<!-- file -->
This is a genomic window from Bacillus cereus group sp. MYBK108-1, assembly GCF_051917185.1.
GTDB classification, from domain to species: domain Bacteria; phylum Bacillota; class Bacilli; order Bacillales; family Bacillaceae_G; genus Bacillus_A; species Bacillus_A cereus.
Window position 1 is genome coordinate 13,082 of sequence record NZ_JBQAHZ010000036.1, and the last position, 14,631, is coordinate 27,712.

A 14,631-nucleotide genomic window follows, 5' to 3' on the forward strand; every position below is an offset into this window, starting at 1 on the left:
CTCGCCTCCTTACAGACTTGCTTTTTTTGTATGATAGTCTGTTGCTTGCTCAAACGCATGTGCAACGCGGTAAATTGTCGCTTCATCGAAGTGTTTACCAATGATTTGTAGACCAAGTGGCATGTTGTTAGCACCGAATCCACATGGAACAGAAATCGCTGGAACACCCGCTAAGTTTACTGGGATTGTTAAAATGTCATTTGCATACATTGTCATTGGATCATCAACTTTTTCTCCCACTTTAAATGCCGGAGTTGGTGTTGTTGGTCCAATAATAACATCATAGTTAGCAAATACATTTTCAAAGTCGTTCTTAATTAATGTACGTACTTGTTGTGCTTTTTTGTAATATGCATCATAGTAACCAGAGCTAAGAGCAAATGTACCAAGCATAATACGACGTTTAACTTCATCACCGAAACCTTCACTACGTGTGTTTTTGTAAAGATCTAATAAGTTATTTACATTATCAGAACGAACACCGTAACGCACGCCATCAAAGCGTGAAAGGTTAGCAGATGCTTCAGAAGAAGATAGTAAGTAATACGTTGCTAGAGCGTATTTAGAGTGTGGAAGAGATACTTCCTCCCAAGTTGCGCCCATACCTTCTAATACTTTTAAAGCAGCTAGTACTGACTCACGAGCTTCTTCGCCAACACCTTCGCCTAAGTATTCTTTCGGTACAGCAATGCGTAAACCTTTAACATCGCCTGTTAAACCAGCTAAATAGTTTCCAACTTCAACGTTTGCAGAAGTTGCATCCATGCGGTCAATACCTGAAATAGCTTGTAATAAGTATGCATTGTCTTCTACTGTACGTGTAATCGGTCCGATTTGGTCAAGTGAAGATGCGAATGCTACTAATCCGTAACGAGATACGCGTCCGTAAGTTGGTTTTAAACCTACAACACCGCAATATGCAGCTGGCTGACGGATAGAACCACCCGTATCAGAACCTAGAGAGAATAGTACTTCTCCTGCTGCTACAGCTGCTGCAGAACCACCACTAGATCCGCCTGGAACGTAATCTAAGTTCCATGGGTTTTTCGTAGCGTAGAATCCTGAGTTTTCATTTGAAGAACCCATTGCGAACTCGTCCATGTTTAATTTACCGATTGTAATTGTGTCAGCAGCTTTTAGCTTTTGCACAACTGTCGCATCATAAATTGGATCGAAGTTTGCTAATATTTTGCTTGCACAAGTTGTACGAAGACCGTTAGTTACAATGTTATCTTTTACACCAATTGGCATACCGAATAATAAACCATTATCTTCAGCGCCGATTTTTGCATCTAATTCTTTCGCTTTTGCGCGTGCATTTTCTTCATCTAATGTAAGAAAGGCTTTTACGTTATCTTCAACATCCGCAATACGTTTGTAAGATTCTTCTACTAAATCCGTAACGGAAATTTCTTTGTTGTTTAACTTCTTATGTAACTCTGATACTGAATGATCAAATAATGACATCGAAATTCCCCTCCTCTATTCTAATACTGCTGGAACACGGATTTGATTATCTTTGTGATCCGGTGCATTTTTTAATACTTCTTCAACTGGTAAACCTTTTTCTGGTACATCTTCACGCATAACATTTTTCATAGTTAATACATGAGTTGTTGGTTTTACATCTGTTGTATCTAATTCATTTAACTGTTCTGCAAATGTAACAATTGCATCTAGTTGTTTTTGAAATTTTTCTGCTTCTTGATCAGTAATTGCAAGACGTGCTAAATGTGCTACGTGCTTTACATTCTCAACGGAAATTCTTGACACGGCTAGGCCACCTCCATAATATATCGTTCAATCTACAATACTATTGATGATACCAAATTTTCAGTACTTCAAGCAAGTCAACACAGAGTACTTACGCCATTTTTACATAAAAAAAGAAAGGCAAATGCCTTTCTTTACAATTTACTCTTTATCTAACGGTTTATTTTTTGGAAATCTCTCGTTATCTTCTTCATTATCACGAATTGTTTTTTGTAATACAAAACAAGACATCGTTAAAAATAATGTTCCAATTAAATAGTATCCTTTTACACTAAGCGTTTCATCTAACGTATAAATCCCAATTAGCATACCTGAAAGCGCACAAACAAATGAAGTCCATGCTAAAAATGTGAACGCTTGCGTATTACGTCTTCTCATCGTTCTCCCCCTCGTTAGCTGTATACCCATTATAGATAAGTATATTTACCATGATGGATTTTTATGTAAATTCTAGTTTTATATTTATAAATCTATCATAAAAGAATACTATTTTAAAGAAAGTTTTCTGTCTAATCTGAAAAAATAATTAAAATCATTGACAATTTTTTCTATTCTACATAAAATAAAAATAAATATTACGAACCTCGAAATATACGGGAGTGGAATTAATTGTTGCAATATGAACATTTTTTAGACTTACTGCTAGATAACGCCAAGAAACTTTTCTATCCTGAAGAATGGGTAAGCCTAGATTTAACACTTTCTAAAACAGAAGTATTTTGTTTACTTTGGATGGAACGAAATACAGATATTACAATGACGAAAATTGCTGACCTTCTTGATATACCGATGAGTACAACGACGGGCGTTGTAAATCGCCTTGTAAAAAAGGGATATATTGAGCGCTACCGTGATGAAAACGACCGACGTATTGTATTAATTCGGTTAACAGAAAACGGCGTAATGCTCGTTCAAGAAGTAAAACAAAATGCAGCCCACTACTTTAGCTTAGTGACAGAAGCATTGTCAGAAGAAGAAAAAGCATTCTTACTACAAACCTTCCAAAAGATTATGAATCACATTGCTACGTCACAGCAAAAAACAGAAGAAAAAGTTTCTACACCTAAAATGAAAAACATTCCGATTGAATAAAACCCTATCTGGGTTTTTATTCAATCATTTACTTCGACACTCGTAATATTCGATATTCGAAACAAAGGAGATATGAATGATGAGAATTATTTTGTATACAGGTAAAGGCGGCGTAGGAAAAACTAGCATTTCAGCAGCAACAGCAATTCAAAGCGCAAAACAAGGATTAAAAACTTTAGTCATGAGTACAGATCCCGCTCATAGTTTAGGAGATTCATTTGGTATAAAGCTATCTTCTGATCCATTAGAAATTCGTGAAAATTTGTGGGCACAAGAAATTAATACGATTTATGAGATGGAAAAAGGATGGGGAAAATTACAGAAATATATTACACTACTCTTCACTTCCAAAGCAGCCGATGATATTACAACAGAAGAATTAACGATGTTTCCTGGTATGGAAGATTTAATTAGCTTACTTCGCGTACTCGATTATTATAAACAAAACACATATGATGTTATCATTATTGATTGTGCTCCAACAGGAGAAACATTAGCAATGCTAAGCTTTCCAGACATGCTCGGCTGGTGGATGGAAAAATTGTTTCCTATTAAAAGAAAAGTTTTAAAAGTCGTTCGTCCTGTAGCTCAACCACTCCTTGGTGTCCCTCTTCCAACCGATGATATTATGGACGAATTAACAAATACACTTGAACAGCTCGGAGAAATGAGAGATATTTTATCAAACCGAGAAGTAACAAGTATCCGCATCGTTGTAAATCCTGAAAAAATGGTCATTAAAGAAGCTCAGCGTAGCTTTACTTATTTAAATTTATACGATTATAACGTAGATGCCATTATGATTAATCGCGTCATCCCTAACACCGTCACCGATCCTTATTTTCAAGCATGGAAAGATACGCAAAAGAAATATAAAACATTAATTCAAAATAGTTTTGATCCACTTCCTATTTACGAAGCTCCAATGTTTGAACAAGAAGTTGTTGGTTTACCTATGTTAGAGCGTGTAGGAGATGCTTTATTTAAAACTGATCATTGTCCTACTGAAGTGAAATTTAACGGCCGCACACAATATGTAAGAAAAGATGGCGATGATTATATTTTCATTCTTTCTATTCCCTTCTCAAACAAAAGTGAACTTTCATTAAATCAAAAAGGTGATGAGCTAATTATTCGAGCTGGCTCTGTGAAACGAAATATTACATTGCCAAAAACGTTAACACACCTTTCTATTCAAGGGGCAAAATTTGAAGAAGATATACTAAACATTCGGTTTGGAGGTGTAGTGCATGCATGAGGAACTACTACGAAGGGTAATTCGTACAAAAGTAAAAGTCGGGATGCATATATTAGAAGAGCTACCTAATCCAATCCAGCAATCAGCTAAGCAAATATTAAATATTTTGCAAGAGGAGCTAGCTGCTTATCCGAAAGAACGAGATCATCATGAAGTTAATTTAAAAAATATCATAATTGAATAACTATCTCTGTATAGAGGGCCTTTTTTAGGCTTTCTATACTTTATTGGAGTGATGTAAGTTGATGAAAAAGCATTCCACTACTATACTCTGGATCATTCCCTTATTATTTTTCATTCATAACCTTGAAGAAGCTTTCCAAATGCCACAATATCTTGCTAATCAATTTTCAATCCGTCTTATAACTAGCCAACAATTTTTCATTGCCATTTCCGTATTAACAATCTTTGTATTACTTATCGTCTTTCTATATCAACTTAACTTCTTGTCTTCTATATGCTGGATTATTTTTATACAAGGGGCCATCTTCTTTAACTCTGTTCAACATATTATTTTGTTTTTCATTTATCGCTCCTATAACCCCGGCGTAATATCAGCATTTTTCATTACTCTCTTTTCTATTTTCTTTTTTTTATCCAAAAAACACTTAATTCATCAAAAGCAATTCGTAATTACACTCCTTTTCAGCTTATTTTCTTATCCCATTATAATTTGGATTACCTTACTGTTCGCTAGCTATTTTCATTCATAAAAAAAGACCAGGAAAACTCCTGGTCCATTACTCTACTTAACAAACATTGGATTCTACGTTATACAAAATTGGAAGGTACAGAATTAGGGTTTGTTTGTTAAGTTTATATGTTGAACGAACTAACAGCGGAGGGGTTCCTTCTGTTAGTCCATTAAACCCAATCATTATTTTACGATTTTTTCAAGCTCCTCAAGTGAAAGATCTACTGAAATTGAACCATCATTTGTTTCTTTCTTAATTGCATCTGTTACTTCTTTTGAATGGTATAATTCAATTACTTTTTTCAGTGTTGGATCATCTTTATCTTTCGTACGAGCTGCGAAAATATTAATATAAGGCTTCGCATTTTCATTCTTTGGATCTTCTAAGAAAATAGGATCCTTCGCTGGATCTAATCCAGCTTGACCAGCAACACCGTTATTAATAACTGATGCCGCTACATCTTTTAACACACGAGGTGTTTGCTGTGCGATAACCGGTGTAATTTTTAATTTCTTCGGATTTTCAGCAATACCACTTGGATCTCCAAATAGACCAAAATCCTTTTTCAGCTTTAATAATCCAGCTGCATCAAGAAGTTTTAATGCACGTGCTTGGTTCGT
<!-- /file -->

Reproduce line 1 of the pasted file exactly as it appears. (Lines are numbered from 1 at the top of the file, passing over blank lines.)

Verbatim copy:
This is a genomic window from Bacillus cereus group sp. MYBK108-1, assembly GCF_051917185.1.